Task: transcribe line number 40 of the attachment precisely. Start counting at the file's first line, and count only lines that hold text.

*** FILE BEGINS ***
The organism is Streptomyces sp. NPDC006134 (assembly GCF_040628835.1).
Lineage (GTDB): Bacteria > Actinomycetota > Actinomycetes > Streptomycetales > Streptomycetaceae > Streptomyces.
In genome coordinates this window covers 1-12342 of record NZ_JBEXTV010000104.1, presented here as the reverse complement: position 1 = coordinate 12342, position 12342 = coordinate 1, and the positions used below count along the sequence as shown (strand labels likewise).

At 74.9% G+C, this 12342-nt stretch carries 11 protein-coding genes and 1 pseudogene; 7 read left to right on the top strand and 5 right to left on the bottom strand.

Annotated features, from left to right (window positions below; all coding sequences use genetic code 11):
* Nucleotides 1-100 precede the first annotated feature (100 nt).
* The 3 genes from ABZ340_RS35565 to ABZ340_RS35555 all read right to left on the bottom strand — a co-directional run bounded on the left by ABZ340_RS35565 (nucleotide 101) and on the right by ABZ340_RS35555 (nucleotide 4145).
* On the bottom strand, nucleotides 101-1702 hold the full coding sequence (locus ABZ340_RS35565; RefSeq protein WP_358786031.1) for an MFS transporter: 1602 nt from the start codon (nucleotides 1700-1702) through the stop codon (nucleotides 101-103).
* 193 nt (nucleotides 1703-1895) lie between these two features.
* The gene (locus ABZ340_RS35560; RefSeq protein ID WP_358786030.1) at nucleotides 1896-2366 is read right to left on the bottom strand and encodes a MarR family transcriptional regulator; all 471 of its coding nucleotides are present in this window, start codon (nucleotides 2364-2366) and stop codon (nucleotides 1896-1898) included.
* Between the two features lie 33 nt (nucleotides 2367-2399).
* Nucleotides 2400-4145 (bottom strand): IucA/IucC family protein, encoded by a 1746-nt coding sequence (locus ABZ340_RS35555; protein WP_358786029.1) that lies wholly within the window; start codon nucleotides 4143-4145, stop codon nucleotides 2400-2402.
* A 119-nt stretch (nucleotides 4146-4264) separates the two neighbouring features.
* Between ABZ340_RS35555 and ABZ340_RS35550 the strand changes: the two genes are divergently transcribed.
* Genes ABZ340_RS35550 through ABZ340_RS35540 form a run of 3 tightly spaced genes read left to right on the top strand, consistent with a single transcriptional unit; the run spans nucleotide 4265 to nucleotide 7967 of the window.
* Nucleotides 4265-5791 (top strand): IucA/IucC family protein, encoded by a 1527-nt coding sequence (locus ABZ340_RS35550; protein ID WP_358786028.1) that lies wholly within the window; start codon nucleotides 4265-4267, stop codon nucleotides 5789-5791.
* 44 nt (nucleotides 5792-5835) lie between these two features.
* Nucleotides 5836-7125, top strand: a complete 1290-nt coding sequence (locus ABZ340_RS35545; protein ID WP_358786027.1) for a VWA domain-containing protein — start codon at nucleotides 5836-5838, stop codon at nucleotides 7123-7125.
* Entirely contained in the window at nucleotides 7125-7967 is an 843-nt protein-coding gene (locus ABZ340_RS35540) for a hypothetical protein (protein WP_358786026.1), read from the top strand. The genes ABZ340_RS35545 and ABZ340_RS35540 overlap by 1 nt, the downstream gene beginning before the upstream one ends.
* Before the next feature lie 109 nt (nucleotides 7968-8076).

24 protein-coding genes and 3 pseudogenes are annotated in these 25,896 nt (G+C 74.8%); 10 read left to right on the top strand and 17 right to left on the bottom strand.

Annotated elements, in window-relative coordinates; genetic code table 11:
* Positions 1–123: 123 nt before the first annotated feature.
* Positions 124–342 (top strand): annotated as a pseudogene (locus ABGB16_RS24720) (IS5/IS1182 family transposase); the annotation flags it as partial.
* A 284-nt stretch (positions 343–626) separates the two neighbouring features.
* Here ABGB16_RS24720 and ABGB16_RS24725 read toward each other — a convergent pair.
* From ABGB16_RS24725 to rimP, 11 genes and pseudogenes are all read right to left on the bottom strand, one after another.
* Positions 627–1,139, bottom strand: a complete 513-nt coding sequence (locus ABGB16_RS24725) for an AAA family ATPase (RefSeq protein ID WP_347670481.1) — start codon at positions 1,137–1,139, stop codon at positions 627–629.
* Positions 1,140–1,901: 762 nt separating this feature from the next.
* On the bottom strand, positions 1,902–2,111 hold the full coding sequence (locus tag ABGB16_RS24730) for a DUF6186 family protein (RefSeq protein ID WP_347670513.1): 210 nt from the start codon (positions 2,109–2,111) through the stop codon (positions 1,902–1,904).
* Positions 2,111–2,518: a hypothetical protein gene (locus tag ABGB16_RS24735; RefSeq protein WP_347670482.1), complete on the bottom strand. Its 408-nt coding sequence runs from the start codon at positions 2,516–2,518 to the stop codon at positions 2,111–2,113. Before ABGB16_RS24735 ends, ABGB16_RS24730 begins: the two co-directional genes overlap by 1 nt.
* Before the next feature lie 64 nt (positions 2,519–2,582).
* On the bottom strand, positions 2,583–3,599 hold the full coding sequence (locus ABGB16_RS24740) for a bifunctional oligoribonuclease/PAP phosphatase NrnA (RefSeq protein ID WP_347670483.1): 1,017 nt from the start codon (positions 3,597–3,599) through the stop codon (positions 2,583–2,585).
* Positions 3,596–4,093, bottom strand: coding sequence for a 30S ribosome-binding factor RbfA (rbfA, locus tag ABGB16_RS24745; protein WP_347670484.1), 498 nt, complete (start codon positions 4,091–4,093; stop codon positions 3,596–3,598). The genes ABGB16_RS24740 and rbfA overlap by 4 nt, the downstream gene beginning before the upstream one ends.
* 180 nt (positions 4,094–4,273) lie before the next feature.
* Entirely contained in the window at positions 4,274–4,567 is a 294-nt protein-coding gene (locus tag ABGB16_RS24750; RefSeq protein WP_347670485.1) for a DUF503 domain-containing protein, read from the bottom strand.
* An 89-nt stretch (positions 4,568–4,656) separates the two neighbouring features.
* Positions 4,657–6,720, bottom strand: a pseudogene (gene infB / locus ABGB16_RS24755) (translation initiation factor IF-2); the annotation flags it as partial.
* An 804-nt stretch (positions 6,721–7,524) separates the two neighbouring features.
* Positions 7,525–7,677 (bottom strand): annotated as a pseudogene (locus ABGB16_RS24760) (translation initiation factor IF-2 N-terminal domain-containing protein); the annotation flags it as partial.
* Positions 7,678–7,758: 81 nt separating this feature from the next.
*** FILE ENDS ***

* Positions 7,525–7,677 (bottom strand): annotated as a pseudogene (locus ABGB16_RS24760) (translation initiation factor IF-2 N-terminal domain-containing protein); the annotation flags it as partial.